6 MINUTE READ | February 24, 2016
MWC 2016 Highlights and Takeaways - Part 1
We were lucky enough to go to Mobile World Congress 2016, hosted in Barcelona, Spain. After a long flight and a few trips the wrong way on the tram, we finally arrived. Here are a few Highlights and Takeaways from our favorite sessions in the first few days:
This keynote was broken up into two sessions and covered mobile content, and ways to use the content to engage users. On average, adults spend an estimated 11 hours a day on their mobile phone, often multi-tasking while also using other devices.
Using content as a way to communicate with friends by sharing stories, pictures, and emotions
If you make something that doesn’t look good on mobile, it most likely won’t be successful or go viral
If users see themselves in it they’re more likely to engage. For example, in a Buzzfeed relationship video, while the content is not the perfect example of a relationship, the user could see elements of their relationship in it and would tag their significant other or friends as a way to communicate
60% of millennials say they’re more likely to engage with a story, something they can participate in, something that can be shared
1/3 of shopping done on black Friday was on mobile devices
Around 41% of millennials use some form of ad blocking already on their mobile device
Using opt-in or push notifications can be very powerful if they’re used the right way and for good, and both the publisher and user accept the use from the start
One question asked by a speaker was ‘could this be the Mobile Century?’. We have all heard the ‘this is the year of mobile’ phrase thrown around every year for the last 10 years. While this is definitely the Mobile Decade, with the amount and type of content currently being created, and the stuff we could only imagine in the future, we’re well on the way to a Mobile Century.
With speakers from Yahoo, Google, AOL, Nestle, and more there was a great in-depth discussion about the right way to approach advertising to users, and ad-blocking. While a large percentage of users already have ad-blocking on their desktop, mobile device ad-blocking is projected to be 0.3% by the end of 2016. We’re in a phase were we’re identifying that there is a problem and can start a discussion on ways to solve users feeling violated by advertisements to the point where they block all adverts.
Through ads, 39% of users find new brands which is huge
It has been found in the last 12 months that 82% of desktop internet users in the UK have some type of ad-blocker enabled on their web browser – incredible!
While larger ads work on desktops, mobile devices don’t have the same network speeds. Slow load times, along with the amount of bandwidth used is a large reason why devices are blocking ads
Due to the amount of ad-blocking, there is now a tradeoff where companies, once providing free content, paid for through ads, are now asking users to pay for their content
With that, a UK study shows 62% of users would still prefer free internet funded by ads vs. paid content
As an ad producer, think about changing the content, placement, and strategy of the ad so that ad-blocking isn’t needed
Respect users by being thoughtful with your ads
Create an experience with more in-depth content, rather than aggressive ads that clutter the screen and slow down the device
Don’t “Spray and Pray”
Instead of “tricks and magic”, use fewer ads that are better quality and in trusted environments
Ad-blocking acts as a blanket, hiding the real problem of bad quality ads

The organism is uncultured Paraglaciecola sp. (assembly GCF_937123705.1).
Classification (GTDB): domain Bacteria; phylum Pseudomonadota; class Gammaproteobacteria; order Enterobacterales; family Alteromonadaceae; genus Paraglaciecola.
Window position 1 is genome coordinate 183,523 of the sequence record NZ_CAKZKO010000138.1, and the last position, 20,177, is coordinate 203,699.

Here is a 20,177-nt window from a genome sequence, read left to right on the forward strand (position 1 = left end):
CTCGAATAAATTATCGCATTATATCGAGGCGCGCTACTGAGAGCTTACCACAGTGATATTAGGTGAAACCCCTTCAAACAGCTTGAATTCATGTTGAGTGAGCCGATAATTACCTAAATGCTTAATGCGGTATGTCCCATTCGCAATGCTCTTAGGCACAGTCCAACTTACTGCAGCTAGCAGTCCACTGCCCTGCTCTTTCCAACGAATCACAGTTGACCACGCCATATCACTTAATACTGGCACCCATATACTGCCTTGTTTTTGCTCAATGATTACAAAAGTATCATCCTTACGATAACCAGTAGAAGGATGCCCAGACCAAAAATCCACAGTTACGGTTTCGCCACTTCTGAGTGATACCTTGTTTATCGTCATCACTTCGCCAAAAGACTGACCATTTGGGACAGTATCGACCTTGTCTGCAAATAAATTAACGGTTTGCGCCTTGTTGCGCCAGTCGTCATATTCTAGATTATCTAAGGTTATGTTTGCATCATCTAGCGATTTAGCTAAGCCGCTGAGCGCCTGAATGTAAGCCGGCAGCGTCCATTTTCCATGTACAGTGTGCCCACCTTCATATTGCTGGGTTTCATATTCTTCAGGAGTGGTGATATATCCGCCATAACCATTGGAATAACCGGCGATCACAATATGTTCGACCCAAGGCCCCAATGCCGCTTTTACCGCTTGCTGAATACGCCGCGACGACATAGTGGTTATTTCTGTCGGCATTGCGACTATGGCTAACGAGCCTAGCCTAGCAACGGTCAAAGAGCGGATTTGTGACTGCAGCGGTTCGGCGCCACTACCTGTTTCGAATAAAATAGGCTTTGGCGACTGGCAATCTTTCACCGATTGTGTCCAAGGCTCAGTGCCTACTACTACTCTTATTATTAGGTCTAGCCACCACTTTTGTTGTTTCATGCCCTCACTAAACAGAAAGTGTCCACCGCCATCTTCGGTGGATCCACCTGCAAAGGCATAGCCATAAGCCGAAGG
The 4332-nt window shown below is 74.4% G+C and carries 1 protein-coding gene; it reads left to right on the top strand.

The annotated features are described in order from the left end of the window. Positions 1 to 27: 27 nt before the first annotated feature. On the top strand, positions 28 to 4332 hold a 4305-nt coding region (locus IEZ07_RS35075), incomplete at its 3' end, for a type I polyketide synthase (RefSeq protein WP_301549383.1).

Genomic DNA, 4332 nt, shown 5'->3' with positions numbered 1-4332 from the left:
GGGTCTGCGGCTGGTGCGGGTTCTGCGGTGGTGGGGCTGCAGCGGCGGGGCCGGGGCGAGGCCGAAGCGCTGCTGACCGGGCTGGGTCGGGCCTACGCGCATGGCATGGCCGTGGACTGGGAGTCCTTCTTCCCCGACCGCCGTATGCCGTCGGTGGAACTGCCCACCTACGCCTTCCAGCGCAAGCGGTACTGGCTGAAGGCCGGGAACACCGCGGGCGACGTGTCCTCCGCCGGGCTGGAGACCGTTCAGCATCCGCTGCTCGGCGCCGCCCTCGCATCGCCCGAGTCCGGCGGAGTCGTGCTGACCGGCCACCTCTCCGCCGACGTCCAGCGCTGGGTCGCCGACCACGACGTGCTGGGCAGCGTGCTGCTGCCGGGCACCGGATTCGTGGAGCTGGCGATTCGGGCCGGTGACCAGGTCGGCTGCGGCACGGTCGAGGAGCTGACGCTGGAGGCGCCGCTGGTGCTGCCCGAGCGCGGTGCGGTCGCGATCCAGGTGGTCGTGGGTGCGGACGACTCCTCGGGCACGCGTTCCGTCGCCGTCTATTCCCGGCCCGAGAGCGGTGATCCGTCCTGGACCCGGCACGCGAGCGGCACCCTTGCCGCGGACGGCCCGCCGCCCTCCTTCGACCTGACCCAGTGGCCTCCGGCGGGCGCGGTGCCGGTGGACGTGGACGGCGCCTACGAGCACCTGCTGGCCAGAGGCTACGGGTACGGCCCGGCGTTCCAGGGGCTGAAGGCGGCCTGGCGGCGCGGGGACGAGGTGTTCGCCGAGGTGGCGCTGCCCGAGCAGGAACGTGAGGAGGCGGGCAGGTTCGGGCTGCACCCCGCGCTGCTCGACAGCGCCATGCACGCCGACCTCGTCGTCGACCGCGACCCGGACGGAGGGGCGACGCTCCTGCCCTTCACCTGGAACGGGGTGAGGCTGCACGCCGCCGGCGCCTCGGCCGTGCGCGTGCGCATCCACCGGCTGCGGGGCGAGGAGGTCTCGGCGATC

Follow the iab lean initiative guidelines
This was by far one of our favorite sessions! The panel featured Werner Vogels – CTO at Amazon, Dr. Michael Karasick of the IMB Watson Group and Jeff Gehlhaar – VP of R&D at Qualcomm in a very aggressive talk about the new ways machine learning is being used in cars, phones, etc. today. These discussions included different approaches to machine learning and how each panelist differed from the other. For example, Jeff was very proactive of moving machine learning algorithms to the hardware level (SoC) which Qualcomm has chosen, although Werner and Michael aimed at keeping machine learning in the cloud where large amounts of processing power can churn out results quickly. In the end, all the panels decided to “agree to disagree” and admit that different machine learning applications will always differ based on the use-case.
Data from the recent-past can be used to predict the future
Automatically classify categories or prices for new products
Requires good data to be pulled in, garbage data in = garbage data out
Your output data will only be as good as the data you give it. (If you do not trust your input data, you should not trust the output)
The best way to validate the output of your algorithms is to use the 75/25 rule. This means that you should use 75% of your historic data and compare it to 25% of the output data to see if your model is correct
Be smarter about what works on each device. Mobile should act as a window into data, with the core functionality running in the back end/cloud. Mobile is limited by the size of the dataset. A mobile device will not be able to process large amounts of data efficiently.
Machine learning is simple. Algorithms designed to compute data. The difficult part is analyzing and knowing what to do WITH the data.
It’s always about the use case. Machine learning isn’t for everything. (Ex: Health related opinions, etc.)
Allowing computers to make decisions for us will not allow them to take over the world. They are simply computing answers for the tasks that we instruct them to do. (#skynet)
At PMG, we have been experimenting with machine learning and how it can benefit the ad industry and found the advice given by the panel to be extremely helpful and eye opening.
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